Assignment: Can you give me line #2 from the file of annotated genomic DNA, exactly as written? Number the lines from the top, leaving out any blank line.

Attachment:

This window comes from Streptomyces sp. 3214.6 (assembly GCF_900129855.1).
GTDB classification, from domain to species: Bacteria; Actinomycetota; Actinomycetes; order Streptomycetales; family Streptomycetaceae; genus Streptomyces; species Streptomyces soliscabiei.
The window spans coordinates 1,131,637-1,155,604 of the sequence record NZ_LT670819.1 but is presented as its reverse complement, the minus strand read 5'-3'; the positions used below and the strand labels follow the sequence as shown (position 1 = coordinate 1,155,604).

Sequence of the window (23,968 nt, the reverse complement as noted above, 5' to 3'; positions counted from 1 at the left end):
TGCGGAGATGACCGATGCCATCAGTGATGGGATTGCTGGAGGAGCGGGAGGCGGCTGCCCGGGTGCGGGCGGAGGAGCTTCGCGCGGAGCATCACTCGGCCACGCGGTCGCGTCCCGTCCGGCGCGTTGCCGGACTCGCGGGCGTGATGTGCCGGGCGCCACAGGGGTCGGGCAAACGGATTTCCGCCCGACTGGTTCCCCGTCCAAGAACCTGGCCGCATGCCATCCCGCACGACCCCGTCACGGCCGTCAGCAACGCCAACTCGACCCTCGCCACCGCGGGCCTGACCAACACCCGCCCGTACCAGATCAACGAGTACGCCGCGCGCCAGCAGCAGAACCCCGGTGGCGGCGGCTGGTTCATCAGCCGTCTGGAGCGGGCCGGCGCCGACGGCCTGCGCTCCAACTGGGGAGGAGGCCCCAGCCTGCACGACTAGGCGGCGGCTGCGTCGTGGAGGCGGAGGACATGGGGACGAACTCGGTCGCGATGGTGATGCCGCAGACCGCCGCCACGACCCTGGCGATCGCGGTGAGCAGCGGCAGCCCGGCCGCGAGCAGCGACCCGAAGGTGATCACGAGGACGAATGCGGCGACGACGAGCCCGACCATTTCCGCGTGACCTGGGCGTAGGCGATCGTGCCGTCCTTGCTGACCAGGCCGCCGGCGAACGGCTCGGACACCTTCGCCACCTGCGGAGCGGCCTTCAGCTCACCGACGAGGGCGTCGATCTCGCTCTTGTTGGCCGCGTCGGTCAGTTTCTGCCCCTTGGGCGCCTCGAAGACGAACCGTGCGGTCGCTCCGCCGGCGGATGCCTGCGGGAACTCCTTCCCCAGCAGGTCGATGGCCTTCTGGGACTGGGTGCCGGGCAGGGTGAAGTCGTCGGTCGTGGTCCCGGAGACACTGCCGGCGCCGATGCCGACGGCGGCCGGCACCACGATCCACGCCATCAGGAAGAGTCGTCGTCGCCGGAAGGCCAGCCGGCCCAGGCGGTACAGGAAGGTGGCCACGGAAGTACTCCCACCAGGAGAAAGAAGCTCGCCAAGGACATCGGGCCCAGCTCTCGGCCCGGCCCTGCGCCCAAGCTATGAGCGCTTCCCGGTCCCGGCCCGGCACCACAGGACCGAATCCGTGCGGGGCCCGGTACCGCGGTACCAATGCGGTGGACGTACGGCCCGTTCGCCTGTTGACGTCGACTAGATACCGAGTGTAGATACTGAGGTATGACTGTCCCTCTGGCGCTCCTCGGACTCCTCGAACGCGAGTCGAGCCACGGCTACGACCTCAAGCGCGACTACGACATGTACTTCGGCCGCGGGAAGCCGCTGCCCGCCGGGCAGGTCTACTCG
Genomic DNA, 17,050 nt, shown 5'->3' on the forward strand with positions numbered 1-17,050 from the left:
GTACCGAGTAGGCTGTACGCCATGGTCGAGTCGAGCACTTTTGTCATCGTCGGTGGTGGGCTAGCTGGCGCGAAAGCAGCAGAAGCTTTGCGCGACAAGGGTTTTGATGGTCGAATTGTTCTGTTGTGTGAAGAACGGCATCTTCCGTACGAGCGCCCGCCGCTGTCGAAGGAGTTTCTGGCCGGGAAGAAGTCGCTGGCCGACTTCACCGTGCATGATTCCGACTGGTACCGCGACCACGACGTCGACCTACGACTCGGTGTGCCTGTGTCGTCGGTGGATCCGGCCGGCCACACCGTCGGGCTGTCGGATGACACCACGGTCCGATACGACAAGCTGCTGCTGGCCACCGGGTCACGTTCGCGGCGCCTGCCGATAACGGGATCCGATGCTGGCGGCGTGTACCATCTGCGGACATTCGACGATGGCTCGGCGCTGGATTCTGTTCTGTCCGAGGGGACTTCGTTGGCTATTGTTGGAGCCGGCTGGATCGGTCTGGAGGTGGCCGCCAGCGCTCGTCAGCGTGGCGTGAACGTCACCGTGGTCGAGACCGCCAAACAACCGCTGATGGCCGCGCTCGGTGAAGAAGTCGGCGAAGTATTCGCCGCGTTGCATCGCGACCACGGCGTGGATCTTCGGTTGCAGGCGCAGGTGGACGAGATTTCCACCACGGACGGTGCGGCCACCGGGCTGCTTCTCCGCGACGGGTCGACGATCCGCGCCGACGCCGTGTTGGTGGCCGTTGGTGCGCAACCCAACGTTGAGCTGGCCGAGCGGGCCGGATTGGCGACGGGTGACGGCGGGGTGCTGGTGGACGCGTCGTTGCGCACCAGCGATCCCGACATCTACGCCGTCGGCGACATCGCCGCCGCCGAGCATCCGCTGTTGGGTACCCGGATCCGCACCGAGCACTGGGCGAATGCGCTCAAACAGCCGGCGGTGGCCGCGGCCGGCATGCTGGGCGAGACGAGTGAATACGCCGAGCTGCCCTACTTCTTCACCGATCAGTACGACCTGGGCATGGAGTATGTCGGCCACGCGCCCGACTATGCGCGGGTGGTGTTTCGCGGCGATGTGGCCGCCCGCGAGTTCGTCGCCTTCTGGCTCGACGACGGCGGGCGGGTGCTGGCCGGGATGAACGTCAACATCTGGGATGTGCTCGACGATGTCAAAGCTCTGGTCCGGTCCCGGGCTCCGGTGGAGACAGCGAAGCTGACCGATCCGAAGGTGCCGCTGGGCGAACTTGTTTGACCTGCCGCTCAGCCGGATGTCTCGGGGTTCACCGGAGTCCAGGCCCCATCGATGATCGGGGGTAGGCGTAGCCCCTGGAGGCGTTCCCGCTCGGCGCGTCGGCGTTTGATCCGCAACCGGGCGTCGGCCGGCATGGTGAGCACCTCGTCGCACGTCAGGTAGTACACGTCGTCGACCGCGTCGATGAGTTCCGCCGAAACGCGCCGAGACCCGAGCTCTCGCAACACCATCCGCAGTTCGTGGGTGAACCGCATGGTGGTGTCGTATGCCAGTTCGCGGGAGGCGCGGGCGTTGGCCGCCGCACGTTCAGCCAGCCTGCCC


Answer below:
GTDB classification, from domain to species: Bacteria; Actinomycetota; Actinomycetes; order Streptomycetales; family Streptomycetaceae; genus Streptomyces; species Streptomyces soliscabiei.